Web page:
- Special Features
- Blogs & Columns
- Fun & Games
Marilyn Monroe may have died 50 years ago in 1962, but she remains one of Hollywood’s most popular stars and a fascinating figure. Even the FBI had a file on her and the bureau removed many of the redactions today, revealing its concerns about her communist acquaintances. However, it did not reveal any new facts about her death.
According to The Associated Press, the FBI report shows that many people in her entourage were worried about her connection to Frederick Vanderbilt Field, who Monroe met in 1962 during a trip to Mexico. A “mutual infatuation” developed between the two, which set off red flags among her inner circle.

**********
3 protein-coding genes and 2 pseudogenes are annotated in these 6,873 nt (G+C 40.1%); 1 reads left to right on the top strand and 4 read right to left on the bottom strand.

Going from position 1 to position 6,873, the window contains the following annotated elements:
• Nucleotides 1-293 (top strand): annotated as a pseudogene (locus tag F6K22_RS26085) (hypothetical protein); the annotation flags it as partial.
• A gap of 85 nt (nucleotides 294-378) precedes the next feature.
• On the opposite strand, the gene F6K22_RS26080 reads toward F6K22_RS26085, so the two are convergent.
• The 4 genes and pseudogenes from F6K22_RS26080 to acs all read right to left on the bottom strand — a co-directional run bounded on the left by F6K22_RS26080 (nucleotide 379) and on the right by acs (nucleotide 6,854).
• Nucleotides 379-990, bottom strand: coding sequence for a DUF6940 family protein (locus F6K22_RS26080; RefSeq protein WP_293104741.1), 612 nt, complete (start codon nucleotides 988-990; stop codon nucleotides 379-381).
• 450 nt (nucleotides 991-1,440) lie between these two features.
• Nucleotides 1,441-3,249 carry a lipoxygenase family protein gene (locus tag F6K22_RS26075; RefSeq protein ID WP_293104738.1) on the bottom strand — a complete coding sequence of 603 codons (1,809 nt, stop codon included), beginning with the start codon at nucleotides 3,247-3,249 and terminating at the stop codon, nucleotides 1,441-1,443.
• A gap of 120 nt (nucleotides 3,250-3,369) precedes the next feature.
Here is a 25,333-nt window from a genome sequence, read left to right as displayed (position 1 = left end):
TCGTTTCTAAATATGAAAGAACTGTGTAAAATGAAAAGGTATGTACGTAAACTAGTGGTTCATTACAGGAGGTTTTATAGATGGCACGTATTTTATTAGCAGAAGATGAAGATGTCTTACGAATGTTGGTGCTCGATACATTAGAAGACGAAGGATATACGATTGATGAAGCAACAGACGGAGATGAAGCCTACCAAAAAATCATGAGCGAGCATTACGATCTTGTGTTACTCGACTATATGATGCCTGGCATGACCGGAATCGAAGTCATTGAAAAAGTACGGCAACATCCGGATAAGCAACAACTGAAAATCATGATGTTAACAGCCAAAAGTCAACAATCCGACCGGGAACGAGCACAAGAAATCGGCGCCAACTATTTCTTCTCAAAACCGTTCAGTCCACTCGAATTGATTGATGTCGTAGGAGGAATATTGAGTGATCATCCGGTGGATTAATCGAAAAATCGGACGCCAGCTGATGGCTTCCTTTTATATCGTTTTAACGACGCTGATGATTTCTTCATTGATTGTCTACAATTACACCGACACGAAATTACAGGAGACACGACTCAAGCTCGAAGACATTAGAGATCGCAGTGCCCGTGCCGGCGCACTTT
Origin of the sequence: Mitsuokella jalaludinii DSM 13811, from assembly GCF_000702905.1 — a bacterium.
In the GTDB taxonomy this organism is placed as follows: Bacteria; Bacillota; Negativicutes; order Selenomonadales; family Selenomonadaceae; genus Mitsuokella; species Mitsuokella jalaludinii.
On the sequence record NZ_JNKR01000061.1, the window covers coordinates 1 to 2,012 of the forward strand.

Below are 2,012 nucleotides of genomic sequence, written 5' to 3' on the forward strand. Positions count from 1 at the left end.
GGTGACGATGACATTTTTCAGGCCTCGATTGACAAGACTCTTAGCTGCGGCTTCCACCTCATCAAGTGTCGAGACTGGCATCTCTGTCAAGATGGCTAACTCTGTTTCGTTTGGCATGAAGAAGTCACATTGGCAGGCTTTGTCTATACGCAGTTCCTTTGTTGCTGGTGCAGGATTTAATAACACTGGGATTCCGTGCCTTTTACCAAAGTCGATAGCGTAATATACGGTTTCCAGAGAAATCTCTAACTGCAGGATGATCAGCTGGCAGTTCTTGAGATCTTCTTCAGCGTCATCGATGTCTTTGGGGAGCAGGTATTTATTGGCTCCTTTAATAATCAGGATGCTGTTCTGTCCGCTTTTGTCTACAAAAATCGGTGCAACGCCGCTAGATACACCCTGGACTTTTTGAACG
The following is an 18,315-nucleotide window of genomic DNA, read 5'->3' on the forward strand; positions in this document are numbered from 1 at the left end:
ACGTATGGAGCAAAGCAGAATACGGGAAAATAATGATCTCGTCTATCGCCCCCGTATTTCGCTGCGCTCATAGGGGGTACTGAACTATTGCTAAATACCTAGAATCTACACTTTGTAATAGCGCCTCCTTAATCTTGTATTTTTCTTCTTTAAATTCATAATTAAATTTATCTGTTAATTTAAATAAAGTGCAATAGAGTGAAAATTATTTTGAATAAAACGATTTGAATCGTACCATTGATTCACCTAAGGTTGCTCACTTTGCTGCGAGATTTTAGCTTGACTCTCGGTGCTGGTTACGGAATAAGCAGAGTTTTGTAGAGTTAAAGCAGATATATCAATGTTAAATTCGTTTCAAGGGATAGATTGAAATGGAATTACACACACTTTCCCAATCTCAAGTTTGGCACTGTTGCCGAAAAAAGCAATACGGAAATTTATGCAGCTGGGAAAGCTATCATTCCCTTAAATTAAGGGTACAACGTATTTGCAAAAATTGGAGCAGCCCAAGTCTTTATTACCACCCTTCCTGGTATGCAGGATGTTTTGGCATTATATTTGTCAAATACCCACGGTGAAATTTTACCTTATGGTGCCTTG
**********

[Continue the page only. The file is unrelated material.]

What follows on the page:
The AP notes that Field wrote about meeting Monroe in his autobiography, From Right to Left. He wrote that the actress told him and his wife “...about her strong feelings for civil rights, for black equality, as well as her admiration for what was being done in China, her anger at red-baiting and McCarthyism and her hatred of (FBI director) J. Edgar Hoover.”
The Telegraph reports that the files also reveal that a New York Daily News reporter told the FBI about an anonymous phone call he received. The caller was concerned that Monroe “drifted into the Communist orbit” and that her marriage to playwright Arthur Miller was a “cover up.” The FBI also had a file on Miller.
The FBI started keeping a file on the Seven-Year Itch actress in 1955, at the height of her popularity. They tracked her to find leftist views and possible communist connections. The bureau was concerned with intelligence acquired that she and other stars applied for visas to Russia.